Spendthrift Trust In Georgia: What Is A Spendthrift Trust?

Spendthrift Trust In Georgia - What Is A Spendthrift Trust - Spendthrift Clause

How does a spendthrift trust in Georgia work? 

In this article, you’ll learn about: 

  • what the spendthrift clause is
  • an example of how it works
  • Georgia’s spendthrift trust laws
  • the role of the settlor, the trustee, and the beneficiary
  • whether the spendthrift protects you from creditors and lawsuits

Let’s dig in.

Table of Contents

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What Is A Georgia Spendthrift Trust?

A spendthrift trust in Georgia is a trust designed to protect the trust’s assets from being claimed by the beneficiary’s creditors. 

A settlor, the person who establishes the trust, places assets into the trust for the benefit of a chosen beneficiary. 

The trust is managed by a trustee who has the discretion to distribute the assets according to the terms set by the settlor.

In a spendthrift trust, the beneficiary cannot sell, pledge, or give away their interest in the trust.

And their creditors cannot access those funds in the trust. 

This is because the trust includes a “spendthrift provision”, a clause that restricts a beneficiary’s access to the trust principal.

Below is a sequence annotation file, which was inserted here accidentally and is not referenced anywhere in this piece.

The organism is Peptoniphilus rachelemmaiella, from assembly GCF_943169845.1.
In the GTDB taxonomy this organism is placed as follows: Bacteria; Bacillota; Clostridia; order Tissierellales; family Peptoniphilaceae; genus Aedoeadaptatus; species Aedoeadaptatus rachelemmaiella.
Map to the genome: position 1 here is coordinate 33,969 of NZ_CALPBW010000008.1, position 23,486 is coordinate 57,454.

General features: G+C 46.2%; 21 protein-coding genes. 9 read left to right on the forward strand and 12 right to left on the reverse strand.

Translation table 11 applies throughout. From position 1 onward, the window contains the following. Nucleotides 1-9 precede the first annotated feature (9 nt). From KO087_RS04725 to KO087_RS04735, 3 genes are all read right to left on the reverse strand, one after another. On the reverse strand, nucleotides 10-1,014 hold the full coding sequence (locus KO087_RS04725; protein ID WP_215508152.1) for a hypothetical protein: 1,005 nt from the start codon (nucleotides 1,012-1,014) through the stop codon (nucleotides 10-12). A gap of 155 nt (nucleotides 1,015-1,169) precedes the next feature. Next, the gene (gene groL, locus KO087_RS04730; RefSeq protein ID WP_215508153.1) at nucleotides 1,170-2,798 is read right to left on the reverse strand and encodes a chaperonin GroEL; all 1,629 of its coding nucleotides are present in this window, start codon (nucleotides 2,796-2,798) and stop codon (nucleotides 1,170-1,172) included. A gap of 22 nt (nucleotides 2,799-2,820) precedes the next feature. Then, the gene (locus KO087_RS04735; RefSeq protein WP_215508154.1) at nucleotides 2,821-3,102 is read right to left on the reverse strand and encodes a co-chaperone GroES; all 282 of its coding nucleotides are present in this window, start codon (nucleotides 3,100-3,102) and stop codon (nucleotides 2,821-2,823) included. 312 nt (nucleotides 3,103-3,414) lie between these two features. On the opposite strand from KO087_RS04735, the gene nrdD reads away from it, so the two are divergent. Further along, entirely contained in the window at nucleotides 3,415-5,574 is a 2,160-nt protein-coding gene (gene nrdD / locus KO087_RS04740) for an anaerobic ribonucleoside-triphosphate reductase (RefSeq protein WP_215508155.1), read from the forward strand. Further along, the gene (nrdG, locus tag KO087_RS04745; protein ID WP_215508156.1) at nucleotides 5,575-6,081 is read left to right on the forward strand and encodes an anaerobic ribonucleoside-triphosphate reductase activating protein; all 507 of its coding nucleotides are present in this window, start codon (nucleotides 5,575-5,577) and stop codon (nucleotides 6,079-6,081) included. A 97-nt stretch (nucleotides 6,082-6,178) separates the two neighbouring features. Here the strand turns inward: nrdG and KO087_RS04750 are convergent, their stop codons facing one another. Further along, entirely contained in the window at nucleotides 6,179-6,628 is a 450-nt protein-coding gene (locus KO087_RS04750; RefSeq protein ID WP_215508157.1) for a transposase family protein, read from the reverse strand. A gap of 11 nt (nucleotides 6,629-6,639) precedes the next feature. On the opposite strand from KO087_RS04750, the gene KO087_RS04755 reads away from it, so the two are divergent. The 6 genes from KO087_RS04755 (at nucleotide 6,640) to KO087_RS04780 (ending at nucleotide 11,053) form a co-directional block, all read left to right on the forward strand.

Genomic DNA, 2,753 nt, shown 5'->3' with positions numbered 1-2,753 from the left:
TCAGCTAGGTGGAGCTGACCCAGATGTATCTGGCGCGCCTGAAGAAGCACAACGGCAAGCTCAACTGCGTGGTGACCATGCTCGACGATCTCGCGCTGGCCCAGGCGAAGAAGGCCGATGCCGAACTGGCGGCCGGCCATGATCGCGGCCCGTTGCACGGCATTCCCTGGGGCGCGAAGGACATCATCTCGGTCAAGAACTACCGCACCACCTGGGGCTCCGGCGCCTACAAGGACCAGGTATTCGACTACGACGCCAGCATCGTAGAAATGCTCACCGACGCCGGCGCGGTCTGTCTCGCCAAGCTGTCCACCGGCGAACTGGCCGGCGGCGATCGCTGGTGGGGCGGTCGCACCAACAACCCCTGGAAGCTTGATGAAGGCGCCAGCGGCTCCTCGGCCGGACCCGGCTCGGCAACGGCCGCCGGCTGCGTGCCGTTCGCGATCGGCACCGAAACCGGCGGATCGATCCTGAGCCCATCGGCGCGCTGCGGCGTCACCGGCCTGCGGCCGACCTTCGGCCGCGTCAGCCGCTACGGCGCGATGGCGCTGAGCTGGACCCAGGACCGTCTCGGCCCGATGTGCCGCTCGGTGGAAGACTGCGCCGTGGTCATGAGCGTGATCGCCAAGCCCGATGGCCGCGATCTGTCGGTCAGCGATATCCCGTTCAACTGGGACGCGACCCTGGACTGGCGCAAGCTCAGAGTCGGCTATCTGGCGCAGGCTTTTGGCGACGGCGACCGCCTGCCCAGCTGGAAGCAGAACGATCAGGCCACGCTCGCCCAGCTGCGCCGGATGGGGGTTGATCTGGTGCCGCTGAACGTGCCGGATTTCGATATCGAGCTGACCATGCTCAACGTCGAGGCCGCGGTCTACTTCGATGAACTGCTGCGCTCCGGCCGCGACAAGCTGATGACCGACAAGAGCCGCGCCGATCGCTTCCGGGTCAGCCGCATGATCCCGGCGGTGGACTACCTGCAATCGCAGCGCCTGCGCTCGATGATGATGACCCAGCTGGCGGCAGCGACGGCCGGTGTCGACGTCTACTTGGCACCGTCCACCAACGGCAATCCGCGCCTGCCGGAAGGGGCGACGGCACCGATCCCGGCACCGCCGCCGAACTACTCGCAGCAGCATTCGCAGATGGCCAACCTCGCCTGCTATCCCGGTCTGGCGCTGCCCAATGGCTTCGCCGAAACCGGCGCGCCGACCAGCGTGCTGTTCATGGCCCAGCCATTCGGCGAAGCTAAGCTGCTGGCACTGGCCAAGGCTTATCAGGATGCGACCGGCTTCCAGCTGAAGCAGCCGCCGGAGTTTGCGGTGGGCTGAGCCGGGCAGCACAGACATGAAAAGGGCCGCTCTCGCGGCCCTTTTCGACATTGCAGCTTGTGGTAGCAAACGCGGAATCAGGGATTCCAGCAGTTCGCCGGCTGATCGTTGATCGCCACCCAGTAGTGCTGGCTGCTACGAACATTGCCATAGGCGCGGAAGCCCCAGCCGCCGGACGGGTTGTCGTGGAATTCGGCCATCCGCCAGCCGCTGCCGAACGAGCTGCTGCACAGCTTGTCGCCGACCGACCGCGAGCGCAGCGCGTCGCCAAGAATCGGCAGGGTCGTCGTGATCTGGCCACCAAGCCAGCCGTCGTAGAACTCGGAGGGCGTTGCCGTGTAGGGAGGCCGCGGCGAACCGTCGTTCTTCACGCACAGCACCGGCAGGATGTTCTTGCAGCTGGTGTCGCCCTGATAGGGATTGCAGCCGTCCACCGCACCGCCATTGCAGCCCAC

This provision also bars the beneficiary’s creditors from accessing the trust’s assets until after payments are made to the beneficiary.

However, it’s important to note that there are exceptions. 

Certain types of creditors, such as those with claims for child support or alimony, may be able to reach the trust’s assets despite the spendthrift provision.

To set up a spendthrift trust in Georgia, the spendthrift provision must be expressly declared in the trust instrument. 

Georgia law, particularly O.C.G.A. § 53-12-80, provides the statutory basis for this type of trust.

From a tax perspective, spendthrift trusts have certain implications for both the trustee and the beneficiary.

And they also play a crucial role in estate planning.

Overall, a spendthrift trust in Georgia is a valuable tool for asset protection.

But it requires careful consideration and planning to ensure it fits within a broader estate planning strategy.

What Is A Spendthrift Clause?

A spendthrift clause is a provision in a trust agreement that restricts a beneficiary’s access to the trust principal. 

This clause also protects the trust assets from the beneficiary’s creditors. 

Essentially, it prevents beneficiaries from selling, pledging, or giving away their interest in the trust.